The teacher is just as important in a virtual learning environment as in a normal classroom, but a new study shows that boys and girls differ greatly in terms of how they learn best: Boys learn best when their virtual teacher comes in the form of a drone, while girls get more knowledge from VR-teaching when they are taught by a young, female researcher-type named Marie.
Few years from now, students in schools all over the world will receive part of their education in virtual learning environments. Wearing VR-goggles the students will be able to enter 3-dimentional, simulated places and situations that they would normally not have access to because it would be too expensive, too dangerous or physically impossible. Teaching via VR-technology is spreading widely these years and international studies predict that this will revolutionize the way we learn.
Using VR, students can learn about the cells in the human body while “travelling” into the bloodstream, or “explore” the degree of plastic pollution in the oceans. They can also conduct complicated experiments using expensive lab-equipment and dangerous chemicals, just by putting on a pair of VR-goggles that immediately offers very realistic and lively experiences.
According to several of these reports, the cost of VR-technology will be reduced so much over the next 2-3 years that it will be included in everyday classroom teaching for around 15 million students across nations before 2025. This prognosis is backed by large investments in developing VR for teaching by tech-giants such as Apple, Google and Samsung.
But the rapid growth of VR-technology in teaching is a new and relatively un-tested field, and at the University of Copenhagen Associate Professor in Psychology Guido Makransky investigates how, why, and in what settings VR-learning provides an advantage over traditional methods and media, so society´s investments in VR-technology can be used in the most beneficial way. "Our studies show that VR-learning where students train certain skills via simulations can be more effective than regular classroom teaching or learning via computers, and that it motivates and engages students more and heighten their self-efficacy. However, we need more information on when and how teaching via VR-simulations is an advantage, so we can steer clear of thoughtless investments in technology just for the sake of investing in technology without any real benefits in terms of better learning," he says.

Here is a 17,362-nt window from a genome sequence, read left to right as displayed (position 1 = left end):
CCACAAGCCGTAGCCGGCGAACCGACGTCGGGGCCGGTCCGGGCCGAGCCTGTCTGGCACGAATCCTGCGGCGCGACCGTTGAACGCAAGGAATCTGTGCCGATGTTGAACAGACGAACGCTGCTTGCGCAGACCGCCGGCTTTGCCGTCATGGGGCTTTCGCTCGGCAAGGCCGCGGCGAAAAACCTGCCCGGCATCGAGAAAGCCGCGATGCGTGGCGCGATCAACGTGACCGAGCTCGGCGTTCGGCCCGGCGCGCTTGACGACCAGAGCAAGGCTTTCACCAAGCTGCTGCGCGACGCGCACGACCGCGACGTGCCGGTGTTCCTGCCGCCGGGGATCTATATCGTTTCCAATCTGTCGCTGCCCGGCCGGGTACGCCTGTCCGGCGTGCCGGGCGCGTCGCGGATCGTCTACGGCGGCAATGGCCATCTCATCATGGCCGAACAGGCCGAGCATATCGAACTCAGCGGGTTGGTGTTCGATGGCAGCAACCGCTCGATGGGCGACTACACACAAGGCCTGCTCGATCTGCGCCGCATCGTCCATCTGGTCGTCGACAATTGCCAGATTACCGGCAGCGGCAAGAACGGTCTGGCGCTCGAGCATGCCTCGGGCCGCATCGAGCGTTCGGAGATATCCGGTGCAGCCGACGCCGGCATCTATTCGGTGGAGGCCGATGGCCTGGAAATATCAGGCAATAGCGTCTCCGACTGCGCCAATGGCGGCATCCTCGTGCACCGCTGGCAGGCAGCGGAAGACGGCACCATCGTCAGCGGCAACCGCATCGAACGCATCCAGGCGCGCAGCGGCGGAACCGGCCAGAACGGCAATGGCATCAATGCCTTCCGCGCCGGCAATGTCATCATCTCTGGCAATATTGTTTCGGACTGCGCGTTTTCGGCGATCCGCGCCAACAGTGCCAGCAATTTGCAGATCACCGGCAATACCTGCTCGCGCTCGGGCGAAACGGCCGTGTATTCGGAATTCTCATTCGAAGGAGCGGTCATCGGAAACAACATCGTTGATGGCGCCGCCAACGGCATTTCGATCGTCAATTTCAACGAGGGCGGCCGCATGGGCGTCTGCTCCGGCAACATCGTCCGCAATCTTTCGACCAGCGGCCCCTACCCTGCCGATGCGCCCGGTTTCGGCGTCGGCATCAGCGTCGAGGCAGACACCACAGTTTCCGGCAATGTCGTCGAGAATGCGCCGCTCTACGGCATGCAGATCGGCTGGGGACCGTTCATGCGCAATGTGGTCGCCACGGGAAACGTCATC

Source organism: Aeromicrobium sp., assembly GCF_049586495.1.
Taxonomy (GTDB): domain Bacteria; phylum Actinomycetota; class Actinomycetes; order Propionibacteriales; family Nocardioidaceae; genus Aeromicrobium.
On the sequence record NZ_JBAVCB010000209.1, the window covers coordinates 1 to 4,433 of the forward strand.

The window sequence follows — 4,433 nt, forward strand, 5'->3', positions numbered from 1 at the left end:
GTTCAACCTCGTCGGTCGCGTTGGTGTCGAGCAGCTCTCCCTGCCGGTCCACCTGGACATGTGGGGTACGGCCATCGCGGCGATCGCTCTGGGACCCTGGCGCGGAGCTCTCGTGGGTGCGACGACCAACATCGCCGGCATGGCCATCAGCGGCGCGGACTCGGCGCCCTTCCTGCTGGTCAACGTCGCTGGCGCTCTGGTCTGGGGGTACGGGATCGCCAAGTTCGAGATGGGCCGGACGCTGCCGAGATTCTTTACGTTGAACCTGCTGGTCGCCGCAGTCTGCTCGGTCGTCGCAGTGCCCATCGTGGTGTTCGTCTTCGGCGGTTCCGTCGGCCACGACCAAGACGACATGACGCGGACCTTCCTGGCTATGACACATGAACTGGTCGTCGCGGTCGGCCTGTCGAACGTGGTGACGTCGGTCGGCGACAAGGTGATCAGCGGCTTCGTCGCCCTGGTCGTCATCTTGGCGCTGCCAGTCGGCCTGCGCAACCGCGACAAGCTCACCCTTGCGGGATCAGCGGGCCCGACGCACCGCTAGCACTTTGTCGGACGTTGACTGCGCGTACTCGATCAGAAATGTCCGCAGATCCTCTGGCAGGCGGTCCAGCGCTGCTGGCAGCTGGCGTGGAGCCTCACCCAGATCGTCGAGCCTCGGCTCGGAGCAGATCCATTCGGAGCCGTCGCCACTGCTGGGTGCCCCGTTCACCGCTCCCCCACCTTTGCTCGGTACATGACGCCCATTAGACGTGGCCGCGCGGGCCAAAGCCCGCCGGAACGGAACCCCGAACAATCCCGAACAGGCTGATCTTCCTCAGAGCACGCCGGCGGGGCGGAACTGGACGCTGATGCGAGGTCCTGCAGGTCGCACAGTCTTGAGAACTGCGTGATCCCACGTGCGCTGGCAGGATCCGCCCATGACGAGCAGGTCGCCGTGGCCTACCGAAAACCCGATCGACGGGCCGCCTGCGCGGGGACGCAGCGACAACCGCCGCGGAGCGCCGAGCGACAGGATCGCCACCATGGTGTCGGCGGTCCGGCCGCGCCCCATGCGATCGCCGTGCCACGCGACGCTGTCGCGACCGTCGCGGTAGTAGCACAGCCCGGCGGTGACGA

Guido Makransky is especially interested in the pedagogical factors of VR-learning. In previous studies he has tested hundreds of high school and university student’s cognitive and emotional learning processes using electroencephalography (EEG) and by registering their sweat-responses (GSR), eye-tracking and facial expressions.
A virtual rolemodel
Since 2014 Makransky has documented in various studies that VR-learning in certain situations is more engaging and can lead to better learning outcomes compared to traditional methods. Furthermore, his latest research shows that girls and boys learning differs greatly depending on the form and appearance of the virtual teacher, the so called pedagogical agent.
In a study with 66 7th and 8th -grade students (half boys, half girls) at a Danish science talent school, Makransky and colleagues found that the girls learned most in the VR-simulations, when the VR-teacher there was a young, female researcher named Marie, whereas the boys learned more, while being instructed by a flying robot in the form of a drone.
"We can see that students´ ability to identify with the pedagogical agent improves their level of learning. This gives us an exciting possibility to actually make education more appealing to the students. This is important as children’s’ interest in school decreases in middle school, and there is specifically a desire to increase female students’ interest, in science, technology, engineering and maths (STEM) subjects. Therefore, the possibility to engage girls is very appealing. In our opinion VR-program designers should use this knowledge to incorporate different types of pedagogical agents in VR for different types of students," says Guido Markansky.
The boys in the study on the other hand learned best, when the pedagogical agent instructing them was a flying robot in the form of a drone.
"Our results show, that the boys´ concentration and focus on the task rises when their virtual teacher is a non-traditional teaching figure like a robot or a drone. We also see these types of pedagogical agents are more effective in terms of the boys´ learning outcomes, possibly because they portray some of the superhero-qualities, that appeal widely to boys, and because they resemble the agents, boys are used to interact with in computer games," says Makransky
The younger the students the more important it appears to be that they can relate to their VR-teacher. University students for instance have not been found to learn better when instructed by a figure that resembles themselves, whereas the ability to mirror oneself in the teaching figure has been identified as being very important for students in middle school classes.
But there are still many unanswered questions regarding VR-learning, adds Guido Makransky, who is currently heading a project funded by the Danish Innovation Fund where he and his fellow researchers at the University of Copenhagen Virtual Learning Lab examine a number of other aspects of when it is most beneficial for schools to implement VR-for teaching and how you design VR-learning experiences, that really add value to education and function well in a classroom setting.